Andy Curran: And you think about the amount of time it has taken Mike to renovate the El Mocambo and there’s an asterisk on that—he’s waited all this time. There was a lot of conversation about, “Okay, we can do these hybrid shows of 50 people in the venue plus live streams.” But Mike said to err on the side of caution to have less people inside, because after waiting all that time admitted he didn’t want any outbreaks at the El Mocambo.
How have you been able to pivot, given the restrictions? What have you done to make things safer for you and your staff?
We were very lucky and decided early on to spend the extra, $10,000,000 excess on equipment and screens, and had a great partner in Solotech, which has been extremely helpful. We have a program that has two soundproof rooms of a fully automated system that record from three different areas of the facility, including the green room and two floors. We have a fully built out basement that encompasses very safe washroom access from different areas. And we went from the El Mocambo having six bathrooms to 28 bathrooms, with four more on the other side in a pop-up shop that’s located at 460 Spadina Ave.
What did your time on Dragons’ Den teach you about having entrepreneurs in Toronto, and what does it take for someone to get you to invest in them?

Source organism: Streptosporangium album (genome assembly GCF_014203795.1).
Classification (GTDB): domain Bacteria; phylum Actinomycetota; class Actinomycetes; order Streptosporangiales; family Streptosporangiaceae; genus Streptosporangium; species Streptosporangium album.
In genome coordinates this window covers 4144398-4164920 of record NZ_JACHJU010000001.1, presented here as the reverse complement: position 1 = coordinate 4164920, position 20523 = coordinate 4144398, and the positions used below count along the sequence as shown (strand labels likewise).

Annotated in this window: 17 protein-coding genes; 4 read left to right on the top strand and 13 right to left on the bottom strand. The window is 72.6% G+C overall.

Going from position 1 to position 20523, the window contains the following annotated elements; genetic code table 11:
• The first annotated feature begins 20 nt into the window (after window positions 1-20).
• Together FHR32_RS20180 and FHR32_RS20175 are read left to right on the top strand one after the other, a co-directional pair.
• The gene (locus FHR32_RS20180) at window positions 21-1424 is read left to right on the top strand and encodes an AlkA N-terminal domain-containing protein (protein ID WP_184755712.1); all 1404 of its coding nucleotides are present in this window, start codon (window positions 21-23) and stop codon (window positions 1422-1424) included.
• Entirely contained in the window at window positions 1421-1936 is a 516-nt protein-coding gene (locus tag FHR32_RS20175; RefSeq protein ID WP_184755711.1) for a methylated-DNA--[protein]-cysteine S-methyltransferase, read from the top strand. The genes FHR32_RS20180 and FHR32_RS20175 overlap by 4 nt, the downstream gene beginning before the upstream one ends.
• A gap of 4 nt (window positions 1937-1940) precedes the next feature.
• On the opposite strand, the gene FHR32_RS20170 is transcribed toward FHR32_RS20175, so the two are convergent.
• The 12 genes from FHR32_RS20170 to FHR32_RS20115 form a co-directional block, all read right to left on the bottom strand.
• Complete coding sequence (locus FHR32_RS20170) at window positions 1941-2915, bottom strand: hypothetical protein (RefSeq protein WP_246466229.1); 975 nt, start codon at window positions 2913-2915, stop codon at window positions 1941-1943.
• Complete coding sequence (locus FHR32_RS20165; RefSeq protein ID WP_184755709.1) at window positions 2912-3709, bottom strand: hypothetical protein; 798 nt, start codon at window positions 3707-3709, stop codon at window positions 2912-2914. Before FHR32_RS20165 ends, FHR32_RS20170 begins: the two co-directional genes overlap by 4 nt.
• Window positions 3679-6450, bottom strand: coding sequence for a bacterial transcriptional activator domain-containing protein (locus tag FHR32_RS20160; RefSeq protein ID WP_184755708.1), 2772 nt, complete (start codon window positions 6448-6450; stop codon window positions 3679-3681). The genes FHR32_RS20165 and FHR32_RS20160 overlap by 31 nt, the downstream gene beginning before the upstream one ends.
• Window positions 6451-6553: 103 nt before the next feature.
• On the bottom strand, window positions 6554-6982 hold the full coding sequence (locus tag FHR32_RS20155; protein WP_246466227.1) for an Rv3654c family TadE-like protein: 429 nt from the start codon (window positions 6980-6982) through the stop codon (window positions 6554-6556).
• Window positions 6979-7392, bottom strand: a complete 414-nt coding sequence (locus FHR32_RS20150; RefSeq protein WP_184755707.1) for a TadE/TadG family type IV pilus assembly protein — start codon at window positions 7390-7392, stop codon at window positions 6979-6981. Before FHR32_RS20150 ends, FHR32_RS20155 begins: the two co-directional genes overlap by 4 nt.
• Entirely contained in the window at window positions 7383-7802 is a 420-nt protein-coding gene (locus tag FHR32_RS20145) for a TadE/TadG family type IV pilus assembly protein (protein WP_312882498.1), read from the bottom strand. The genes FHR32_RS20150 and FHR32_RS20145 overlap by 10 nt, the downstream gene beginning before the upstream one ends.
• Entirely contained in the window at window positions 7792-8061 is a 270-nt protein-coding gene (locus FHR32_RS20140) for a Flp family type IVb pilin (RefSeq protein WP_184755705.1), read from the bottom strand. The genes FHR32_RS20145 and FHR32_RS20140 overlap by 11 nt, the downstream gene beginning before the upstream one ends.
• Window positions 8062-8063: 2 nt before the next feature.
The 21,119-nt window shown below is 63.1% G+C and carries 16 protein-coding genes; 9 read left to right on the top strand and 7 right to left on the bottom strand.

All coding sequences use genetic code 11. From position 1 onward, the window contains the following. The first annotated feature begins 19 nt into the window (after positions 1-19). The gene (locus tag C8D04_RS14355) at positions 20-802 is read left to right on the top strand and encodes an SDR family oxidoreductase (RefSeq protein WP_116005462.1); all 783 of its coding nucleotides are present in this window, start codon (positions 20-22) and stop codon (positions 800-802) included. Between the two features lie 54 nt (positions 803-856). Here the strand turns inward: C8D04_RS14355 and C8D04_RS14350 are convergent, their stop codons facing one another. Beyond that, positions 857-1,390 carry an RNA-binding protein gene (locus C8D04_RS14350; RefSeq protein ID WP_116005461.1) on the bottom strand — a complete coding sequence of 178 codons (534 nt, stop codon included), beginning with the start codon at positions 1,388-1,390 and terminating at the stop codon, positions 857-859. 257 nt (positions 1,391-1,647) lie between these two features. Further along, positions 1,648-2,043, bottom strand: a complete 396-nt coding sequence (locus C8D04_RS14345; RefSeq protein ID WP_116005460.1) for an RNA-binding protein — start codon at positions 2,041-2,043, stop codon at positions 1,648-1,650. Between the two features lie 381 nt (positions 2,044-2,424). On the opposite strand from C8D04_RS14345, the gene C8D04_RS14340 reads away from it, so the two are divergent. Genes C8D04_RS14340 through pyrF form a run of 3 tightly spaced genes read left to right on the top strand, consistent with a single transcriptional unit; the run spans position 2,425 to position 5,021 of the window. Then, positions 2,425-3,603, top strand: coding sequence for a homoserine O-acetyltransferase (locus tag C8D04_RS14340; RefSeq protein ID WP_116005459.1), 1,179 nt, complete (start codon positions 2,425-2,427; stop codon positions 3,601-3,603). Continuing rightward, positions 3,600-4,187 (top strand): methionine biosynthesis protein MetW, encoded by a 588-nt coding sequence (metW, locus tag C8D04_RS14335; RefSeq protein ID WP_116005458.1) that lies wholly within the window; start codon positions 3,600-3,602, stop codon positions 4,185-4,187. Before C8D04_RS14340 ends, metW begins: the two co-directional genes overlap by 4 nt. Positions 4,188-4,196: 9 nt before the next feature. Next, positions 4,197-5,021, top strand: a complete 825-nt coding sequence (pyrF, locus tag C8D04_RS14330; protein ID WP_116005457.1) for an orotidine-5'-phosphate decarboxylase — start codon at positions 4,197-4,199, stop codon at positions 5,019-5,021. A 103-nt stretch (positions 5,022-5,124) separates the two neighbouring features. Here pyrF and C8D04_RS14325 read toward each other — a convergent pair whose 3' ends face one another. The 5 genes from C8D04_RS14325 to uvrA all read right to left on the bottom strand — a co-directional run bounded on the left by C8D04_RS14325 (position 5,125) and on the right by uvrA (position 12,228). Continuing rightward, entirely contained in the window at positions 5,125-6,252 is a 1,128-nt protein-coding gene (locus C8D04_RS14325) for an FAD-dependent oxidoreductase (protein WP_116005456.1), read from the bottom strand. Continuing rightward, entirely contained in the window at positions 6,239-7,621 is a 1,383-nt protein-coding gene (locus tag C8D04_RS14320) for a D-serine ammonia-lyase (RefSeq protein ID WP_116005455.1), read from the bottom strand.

When I was on Dragons’ Den, it was always about the jockey—you had to have someone with a defined vision and a defined purpose, and capital is key. I thought that I had enough capital and then COVID hit, and now that’s becoming an issue right now. I’ve been through this before and I’ll go through it again probably in my life, but it is difficult, but capital is the key. Always overcapitalize yourself in a business, especially in the environment that we’re in right now. Always make sure that as you invest, that you look at the person’s company and then you look at the organizational structure, that’s a key point. I’ve always said that you can’t go back and rewrite the business model based upon what happened.
Given the time right now, what’s some advice you would give to an entrepreneur or someone looking to do anything business related, especially to the ones who are afraid to start?
This is a fearful time, so if you have capital, it’s time to invest. There’s no doubt that you can get an operation up and going at the fraction of what I paid. It’s just that environment. People who have equipment will sell it, people that have leases that aren’t leased will take a lesser rate and you can probably right now, if you have the capital, set something up to do so. I think in this environment, we were planning for better [circumstances], we doubled the cost of the spend, knowing that we could reach payback in two to four years—that’s been extended now. But I do believe right now that if you were to do something, you have to make sure that you minimize your risk, not spending as much and making sure that you come into a venue that has some benefits. And look at streaming technology—it’s a fearful time, but not a bad time to invest [in yourself].
Dontei Wynter | Staff Writer